24K Magic – Bruno Mars
24K Magic: It’s good to remember the improbable things in life. For example: “Uptown Funk” vocalist and animatronic sequined suit Bruno Mars once sang the words “loungin’ on the couch just chillin’ in my Snuggie.” Every part of it is retroactively bizarre: the idea that Mars, the hardest-working embodiment of the “hardest-working man in showbiz” cliche, once attached himself to something called “The Lazy Song”; that he once aligned himself with flash-in-the-pan acoustic bros like Travie McCoy; or, more broadly, that he used to make pop in the 2010s that sounded like the 2010s. Much has been made of Mars’ childhood stint as an Elvis impersonator, with reason. The same talent that allowed a squeaky 4-year-old to channel, uncannily, the King’s gruff bark and distant whiff of scandal is the talent that allows Mars to inhabit whatever he wants. He’s as convincing a cheeky horndog (early hits with his production group the Smeezingtons include Flo Rida’s cheesy-sleazy hit “Right Round” and Mike Posner’s dubiously conceived “Bow Chicka Wow Wow”) as he is a worshipful loverman (the chaste stretch from “Nothin’ on You” through “Grenade”); he’s as eager an omnivorous music fan (the Unorthodox Jukebox era remade Billy Joel and the Police as faithfully as any R&B or funk referents) as the comparatively laser-focused revivalist of 24K Magic.
Also improbable: that “Uptown Funk,” still inescapable at weddings and stadiums near you, still has life in it, let alone an album’s worth. The title track to 24K Magic is all but an explicit retread: YSL swapped out for designer minks, Chucks for Inglewood’s finest shoes, corny “dragon wanna retire, man” line for corny line about red getting the blues, “Oops Upside Your Head” biting swapped out for only slightly less lawsuit-prone Zapp voiceover vocoders. What it lacks in a hook it makes up for (almost) with vibe, and more importantly, earnestness.
24K Magic, the album, sticks to the same well-trod path. It often comes off as a one-man recreation of Mark Ronson’s similarly retro-fetishist Uptown Special—Ronson himself was tapped early on as a potential collaborator—with one key difference: all roles here are filled by Mars. Aside from a couple guest production jobs by former collaborators Jeff Bhasker and Emile Haynie, the album is largely produced by Shampoo Press & Curl—a mildly reorganized incarnation of the Smeezingtons. And as Mars boasted in pre-album press, there are no features. The idea is that he needs no features. He’s become practically all things to all people—he has enough session-wonk credibility to appeal to the Grammy-voting industry types who’ve adopted Mars as a standard-bearer for Real Musicianship; he has enough pop and R&B cred to keep the radio listeners around; enough showmanship to pull off a Super Bowl halftime performance while barely into his career; enough wedding-reception goofiness to ingratiate himself to anyone left over.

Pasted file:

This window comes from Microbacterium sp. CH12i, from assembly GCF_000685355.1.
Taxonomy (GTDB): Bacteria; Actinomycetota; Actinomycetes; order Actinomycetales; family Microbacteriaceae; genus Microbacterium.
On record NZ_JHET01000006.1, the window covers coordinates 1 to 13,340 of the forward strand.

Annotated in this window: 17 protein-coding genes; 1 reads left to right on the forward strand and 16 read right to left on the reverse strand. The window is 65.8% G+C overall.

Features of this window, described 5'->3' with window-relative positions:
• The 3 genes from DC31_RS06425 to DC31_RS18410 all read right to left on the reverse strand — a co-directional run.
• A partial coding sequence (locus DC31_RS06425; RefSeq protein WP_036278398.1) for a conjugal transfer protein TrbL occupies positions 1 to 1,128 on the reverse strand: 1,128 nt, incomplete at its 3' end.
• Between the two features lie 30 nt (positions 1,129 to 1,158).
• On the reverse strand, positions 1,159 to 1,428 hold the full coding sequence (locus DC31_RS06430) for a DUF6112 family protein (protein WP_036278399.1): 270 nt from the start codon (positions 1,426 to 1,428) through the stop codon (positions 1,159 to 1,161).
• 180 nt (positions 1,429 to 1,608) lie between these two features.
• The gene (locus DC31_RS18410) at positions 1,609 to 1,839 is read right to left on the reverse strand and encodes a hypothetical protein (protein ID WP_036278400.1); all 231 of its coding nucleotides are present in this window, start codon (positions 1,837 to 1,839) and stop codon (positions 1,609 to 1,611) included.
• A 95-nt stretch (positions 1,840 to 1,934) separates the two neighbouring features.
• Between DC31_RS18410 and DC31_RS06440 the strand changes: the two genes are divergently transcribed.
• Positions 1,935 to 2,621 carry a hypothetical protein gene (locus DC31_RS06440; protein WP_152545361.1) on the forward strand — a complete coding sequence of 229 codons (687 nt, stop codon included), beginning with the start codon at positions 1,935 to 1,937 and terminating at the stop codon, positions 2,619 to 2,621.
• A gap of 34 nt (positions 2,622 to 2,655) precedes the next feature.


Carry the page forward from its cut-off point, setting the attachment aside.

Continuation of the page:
The line between lovingly recreating the music of the past and cynically 3D-printing it for easy profit is fine and much fretted-over, sometimes at book length. And indeed, 24K Magic aims to recreate a time and a vibe much of its personnel weren’t even around for. (Said producer and Mars collaborator Brody Brown of a side project that sounds suspiciously 24K Magic-adjacent: “It’s going to make you feel like 1985—even though I wasn’t born until 1989.”) But in a self-conscious Vegas-revival way, 24K Magic pulls it off. It helps that it compresses all Mars’ personae into one. Go back to Smeezingtons cowrite “Fuck You” and you’ll find a blueprint: a retro-obsessed guy who makes songs your great-uncle recognizes, that also happens to be really, really horny. It helps that the album is barely over 30 minutes and meticulously sequenced, and it also helps that Mars is a notorious perfectionist (in a Rolling Stone interview earlier this year, he bragged about the dozens of versions of these tracks that got scrapped because the vibe wasn’t right; routine studio business, to be sure, but Mars evidently takes it more seriously than most).